Hey everyone! I’m Greta Landis, an Evaluation Specialist at the Natural Resources Institute at the University of Wisconsin-Madison’s Division of Extension, and a Co-Chair of the Environmental Program Evaluation TIG.
Environmental evaluation faces some complex and urgent challenges as we work to assess initiatives in environmental education, conservation, restoration, and cultivation. Reconciling short project timelines and limited budgets with long-term, large-scale ecological change while also bringing together groups from different sectors and backgrounds with different priorities and vocabularies can sometimes feel overwhelming. However, Michael Quinn Patton’s Principles-Focused Evaluation provides a set of useful tools to increase the cohesion, communication, and evaluability of complex, adaptive projects in a changing climate.
I’ve been working with two different USDA-funded initiatives from the Sustainable Agricultural Systems (SAS) program over the last two years. Both are Midwestern university-led research and education grants working with growers, business representatives, lenders, nonprofits, and conservation groups to identify and create ways to transform agricultural systems to be more resilient, perennial, equitable. While both projects are ongoing, the process of drafting, revising, and iterating project principles with the evaluation teams has provided space to discuss shared terminology, reflect on the processes, plans, and power dynamics, and set intentions.
- Start with shared interests and existing resources: Developing a set of principles using Michael Quinn Patton’s GUIDE framework has been a useful wayto facilitate conversations about group values with both projects, but there’s no need to start from scratch. One group used the Agroecology Research-Action Collective’s list of principles and protocols as a starting place discuss what genuine, inclusive, transformative collaborations look like. The other scoured racial equity frameworks to develop their own centered on learning, mutually beneficial relationships, use of project resources, and transparency in their activities.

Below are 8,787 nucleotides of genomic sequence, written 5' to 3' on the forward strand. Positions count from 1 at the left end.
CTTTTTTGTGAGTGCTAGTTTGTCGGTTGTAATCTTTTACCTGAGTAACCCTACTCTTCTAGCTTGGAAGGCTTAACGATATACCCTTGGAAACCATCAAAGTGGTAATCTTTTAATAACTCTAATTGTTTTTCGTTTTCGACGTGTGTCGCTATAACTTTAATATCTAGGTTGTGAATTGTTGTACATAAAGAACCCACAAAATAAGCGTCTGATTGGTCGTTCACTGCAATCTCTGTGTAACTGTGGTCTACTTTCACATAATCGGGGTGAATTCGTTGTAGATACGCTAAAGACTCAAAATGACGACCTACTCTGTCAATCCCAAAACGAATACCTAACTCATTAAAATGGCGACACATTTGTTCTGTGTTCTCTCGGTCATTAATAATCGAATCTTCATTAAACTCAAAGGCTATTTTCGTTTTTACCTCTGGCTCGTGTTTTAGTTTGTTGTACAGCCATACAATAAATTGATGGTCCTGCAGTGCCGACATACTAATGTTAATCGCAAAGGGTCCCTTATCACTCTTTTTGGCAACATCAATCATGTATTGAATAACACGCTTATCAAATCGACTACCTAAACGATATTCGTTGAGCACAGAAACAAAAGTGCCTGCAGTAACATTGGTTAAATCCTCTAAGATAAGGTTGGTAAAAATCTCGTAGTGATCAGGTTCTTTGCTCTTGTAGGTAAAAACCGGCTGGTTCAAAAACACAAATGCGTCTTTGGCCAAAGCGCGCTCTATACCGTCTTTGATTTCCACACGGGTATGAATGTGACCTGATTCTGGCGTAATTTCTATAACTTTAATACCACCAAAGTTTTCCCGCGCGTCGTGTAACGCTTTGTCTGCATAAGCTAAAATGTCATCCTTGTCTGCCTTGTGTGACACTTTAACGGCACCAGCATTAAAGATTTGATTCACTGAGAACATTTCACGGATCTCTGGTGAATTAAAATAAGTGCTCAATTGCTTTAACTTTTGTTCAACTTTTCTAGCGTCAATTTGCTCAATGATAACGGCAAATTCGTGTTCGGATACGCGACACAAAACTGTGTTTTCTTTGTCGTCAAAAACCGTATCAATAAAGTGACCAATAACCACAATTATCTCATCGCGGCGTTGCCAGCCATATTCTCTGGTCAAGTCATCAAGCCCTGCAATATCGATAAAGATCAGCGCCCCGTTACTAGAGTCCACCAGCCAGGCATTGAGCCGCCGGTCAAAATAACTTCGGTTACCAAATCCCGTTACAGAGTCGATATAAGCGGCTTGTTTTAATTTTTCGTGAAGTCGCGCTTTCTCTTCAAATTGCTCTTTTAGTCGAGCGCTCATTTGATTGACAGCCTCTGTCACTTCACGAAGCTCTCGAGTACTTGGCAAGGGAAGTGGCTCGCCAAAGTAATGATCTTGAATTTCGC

- Principles aren’t just for evaluators: Principles provided a set of core ideas to evaluate project activities when work is complex, iterative, and adaptive, but also provide context for project team members, shape communication strategies (both internally and externally), establish group norms, and help guide engagement with stakeholders and collaborators.
In short, principles and the process of developing them can be a valuable group exercise to discuss project systems, strengths, terminology, and theory of change. My colleague Courtney Bolinson also wrote a piece about the principles process with one group, which will be released as part of a primer on Developmental Evaluation later this spring. You can learn more about each project and their goals for transforming and perennializing our agroecosystems here and here.
Happy Earth Week!
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